In the showpiece workshop led by Stephane Treand, MOF, we just dove in and started creating. He offered us one core technique which was how to form your base sculpture. Start by having a theme or vision for where you want the sculpture to end up. Next sketch out the figure, and once satisfied, draw the figure on paper in the final size. Lay a second paper over the top - preferably a waxed butchers paper and pour a bit of tempered chocolate along the lines in the sketch. Remove the sketch paper so you can see it and press cut strips of poster board into the chocolate to hold the shape of your form.
Once the chocolate sets - which will be just minutes, then pour tempered chocolate to the depth that you want your final form.
This needs to rest preferably overnight. I was working with Sarah Kosikowski, the Executive Pastry Chef at Trump Tower in Chicago. She and I turned out to be a great team because we brought complementary skill sets. We busted out a bunch of molded garnish, purposefully making more than we would use because we wanted to have plenty of options when it came time for assembly. I started carving away at our chocolate figure while Sarah made oodles of flower petals. My goal was to do as my old high school art teachers used to say - its not just a matter of what you add on, but what you take away, and so both Sarah and I were very aware of our negative spaces and details, as well as our relief sculpting.
But let me show some of Chef's creations (for the record, in the time it took us to make our one showpiece, Chef created eight or ten...I lost track). Here Chef inset a small DVD player into a chocolate frame decorated with metal bolts (all chocolate of course).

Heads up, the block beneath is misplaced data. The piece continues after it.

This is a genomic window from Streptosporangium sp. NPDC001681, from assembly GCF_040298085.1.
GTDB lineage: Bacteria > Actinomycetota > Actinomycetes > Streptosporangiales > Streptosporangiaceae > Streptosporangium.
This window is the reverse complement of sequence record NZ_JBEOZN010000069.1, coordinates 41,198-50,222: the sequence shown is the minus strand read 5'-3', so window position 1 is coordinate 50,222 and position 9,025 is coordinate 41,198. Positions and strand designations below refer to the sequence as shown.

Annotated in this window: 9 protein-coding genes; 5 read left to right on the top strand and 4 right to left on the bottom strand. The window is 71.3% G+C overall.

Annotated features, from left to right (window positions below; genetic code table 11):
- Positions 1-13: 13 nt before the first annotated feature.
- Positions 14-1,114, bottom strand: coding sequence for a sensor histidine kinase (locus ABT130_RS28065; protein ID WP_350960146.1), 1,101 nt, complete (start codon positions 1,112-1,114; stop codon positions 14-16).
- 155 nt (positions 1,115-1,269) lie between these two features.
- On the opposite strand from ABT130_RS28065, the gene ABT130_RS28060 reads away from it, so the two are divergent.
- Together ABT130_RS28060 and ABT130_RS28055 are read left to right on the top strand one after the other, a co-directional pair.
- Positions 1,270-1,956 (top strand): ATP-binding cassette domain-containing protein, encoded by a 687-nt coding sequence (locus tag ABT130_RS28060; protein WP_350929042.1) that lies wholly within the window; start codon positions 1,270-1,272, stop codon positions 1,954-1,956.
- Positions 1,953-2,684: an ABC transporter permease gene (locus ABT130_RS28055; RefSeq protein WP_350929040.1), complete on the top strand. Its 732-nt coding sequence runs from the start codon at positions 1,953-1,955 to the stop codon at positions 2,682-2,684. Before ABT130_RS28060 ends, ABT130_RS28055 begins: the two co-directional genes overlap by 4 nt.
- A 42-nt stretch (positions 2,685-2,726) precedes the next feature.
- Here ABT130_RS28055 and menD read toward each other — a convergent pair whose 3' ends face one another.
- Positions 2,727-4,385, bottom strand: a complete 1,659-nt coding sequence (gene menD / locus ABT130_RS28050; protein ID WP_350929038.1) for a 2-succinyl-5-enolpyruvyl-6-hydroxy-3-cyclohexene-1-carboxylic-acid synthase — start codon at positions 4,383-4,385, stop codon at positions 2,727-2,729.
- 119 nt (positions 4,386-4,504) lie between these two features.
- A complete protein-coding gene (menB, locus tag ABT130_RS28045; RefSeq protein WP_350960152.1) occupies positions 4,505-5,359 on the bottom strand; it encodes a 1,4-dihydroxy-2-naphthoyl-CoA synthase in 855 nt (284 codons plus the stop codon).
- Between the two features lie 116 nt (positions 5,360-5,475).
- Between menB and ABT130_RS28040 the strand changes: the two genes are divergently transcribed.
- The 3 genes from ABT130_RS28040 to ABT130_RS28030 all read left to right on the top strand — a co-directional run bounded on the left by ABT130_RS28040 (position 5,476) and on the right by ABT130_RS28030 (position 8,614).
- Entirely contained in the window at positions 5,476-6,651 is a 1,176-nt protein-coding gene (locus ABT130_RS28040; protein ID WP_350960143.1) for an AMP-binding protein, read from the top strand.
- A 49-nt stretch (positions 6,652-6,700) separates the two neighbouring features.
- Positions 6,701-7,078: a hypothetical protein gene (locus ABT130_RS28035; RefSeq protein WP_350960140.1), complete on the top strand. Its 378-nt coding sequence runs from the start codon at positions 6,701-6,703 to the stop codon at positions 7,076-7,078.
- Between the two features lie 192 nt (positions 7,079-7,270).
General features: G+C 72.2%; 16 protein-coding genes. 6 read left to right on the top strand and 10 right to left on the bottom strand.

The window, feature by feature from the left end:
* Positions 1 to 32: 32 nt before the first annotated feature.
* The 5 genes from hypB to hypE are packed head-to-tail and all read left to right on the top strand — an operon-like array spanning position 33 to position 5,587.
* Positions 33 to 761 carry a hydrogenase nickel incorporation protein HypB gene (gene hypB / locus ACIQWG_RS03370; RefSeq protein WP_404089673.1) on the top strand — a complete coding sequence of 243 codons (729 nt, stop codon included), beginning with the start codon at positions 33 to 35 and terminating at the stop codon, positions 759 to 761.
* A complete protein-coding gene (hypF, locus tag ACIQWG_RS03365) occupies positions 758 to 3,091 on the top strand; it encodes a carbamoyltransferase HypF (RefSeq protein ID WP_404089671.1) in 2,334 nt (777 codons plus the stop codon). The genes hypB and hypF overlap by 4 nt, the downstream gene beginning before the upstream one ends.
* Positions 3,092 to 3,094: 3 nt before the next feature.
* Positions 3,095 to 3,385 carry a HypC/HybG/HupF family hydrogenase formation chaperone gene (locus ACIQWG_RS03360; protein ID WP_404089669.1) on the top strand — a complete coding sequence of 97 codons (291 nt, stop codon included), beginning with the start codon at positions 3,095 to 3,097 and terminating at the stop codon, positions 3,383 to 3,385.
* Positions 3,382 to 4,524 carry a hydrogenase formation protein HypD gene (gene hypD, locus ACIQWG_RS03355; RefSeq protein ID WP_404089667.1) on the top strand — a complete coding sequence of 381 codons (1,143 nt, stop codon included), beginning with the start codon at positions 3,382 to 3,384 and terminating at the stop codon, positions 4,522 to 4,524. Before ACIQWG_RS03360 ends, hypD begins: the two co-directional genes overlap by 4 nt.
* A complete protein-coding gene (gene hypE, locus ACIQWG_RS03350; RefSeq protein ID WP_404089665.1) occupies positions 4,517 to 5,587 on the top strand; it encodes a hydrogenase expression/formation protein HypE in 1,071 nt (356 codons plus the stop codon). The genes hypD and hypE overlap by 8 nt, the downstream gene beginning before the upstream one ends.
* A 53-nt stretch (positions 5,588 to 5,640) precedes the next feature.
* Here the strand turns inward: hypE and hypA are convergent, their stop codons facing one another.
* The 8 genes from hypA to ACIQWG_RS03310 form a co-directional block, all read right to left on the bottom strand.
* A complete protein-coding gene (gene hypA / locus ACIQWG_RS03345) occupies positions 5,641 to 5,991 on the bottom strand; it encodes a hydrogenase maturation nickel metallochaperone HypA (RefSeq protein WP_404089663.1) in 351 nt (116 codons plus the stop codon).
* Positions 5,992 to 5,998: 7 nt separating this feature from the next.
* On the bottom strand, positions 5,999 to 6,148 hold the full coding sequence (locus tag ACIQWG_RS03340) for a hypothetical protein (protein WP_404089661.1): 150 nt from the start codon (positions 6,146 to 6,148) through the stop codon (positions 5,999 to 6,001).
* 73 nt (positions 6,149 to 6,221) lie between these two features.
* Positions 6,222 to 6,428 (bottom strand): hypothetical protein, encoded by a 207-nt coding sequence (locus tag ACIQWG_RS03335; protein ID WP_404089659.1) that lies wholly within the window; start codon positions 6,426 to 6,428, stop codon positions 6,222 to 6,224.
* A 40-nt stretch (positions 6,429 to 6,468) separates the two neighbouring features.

This concrete technique is a 50/50 mix of granulated sugar and tempered chocolate - its crucial that the chocolate be in temper or the seizing will be unusable. Chef then attached some chocolate bars dusted with bronze luster.
I'm going to have to ask more about this technique to figure out the coloring...maybe a classmate knows.
Here Chef created an oversized ring that he industrialized with bolts...again, all chocolate.
and the final piece with the sugar diamond mounted on top.
Here's granite that was done by two of Chef's volunteer assistants (Masumi and Jessie) - They started with a medium size bowl of white tempered chocolate, added a small amount of chef rubber blue sapphire for the lightest color- poured out 1/3 to crystalize. Added more blue sapphire for the next color - poured out 1/3 to crystalize, added more blue and red for final purple color. Once all of the chocolate was fully crystallized they pulsed each color and some dark chocolate separately. Melted cocoa butter, added white diamond color and mixed by hand. Next day the block was evened out on a warm marble and buffed with a dry cloth. They used a foam core mold made with duct tape. I like this pic because you see the chocolate granite in front of the real granite. In the end, mix the chopped pieces with cocoa butter and pour into your mold. Rap the air bubbles out and let set.
A few more of Chef's showpieces:
Tyler's favorite...look at the detail - even the Guess logo embossed in the heel.
I'll post my sculpture in the next post.
Farina Alto – Albuquerque, New Mexico
1 day ago